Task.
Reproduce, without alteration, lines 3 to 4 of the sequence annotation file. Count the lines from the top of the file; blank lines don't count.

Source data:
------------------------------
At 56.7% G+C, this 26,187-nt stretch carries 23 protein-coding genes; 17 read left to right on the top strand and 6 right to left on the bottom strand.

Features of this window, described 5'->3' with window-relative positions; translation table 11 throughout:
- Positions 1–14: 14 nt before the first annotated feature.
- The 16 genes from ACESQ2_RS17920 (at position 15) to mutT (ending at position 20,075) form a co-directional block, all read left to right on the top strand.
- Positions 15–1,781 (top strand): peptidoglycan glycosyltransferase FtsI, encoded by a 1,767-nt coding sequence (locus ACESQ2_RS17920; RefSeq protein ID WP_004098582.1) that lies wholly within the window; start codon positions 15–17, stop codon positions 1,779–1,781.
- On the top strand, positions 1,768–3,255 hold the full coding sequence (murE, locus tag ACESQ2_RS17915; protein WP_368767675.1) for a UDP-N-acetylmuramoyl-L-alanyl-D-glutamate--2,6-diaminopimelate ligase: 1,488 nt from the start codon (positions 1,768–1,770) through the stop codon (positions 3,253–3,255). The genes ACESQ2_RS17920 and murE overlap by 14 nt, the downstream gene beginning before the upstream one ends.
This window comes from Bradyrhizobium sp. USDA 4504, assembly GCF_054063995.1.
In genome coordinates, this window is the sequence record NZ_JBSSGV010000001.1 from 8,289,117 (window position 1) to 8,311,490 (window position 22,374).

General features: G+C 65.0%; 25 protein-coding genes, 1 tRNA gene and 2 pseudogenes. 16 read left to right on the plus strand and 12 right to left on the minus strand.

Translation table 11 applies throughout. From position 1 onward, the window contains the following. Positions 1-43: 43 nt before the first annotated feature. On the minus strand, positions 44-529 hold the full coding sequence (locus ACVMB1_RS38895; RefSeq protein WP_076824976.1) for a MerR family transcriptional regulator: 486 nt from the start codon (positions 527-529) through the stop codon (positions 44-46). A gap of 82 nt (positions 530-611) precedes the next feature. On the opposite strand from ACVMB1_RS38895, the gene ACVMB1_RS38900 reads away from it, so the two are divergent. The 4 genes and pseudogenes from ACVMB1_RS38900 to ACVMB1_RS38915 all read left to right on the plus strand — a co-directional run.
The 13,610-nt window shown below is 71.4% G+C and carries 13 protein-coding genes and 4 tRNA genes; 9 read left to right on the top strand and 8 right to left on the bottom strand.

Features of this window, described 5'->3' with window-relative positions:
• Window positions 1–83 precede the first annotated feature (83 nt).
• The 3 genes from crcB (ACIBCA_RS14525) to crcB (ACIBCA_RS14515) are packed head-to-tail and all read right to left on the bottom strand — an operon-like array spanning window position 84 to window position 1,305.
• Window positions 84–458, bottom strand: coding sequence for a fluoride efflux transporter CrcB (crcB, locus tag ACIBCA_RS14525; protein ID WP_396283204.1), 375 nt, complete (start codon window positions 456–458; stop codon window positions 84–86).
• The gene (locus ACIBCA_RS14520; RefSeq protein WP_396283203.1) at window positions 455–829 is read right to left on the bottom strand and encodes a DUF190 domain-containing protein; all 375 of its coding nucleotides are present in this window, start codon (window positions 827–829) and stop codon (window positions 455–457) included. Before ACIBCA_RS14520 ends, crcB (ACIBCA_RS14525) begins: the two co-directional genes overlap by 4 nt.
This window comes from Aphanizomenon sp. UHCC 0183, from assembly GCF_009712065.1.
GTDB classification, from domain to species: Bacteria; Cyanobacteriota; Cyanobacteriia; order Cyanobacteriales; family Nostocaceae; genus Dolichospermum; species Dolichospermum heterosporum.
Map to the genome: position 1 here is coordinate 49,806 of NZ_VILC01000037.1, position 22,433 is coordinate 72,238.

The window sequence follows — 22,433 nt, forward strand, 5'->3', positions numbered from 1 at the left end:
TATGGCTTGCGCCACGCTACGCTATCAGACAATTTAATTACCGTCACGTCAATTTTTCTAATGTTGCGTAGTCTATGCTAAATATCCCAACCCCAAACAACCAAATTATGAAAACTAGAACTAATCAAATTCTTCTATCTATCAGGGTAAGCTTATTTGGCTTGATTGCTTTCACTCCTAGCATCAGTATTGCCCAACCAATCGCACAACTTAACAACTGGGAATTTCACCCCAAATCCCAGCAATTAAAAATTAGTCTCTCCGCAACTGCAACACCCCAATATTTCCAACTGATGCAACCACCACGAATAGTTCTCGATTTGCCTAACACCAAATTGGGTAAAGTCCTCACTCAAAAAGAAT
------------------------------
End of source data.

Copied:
- Positions 1–14: 14 nt before the first annotated feature.
- The 16 genes from ACESQ2_RS17920 (at position 15) to mutT (ending at position 20,075) form a co-directional block, all read left to right on the top strand.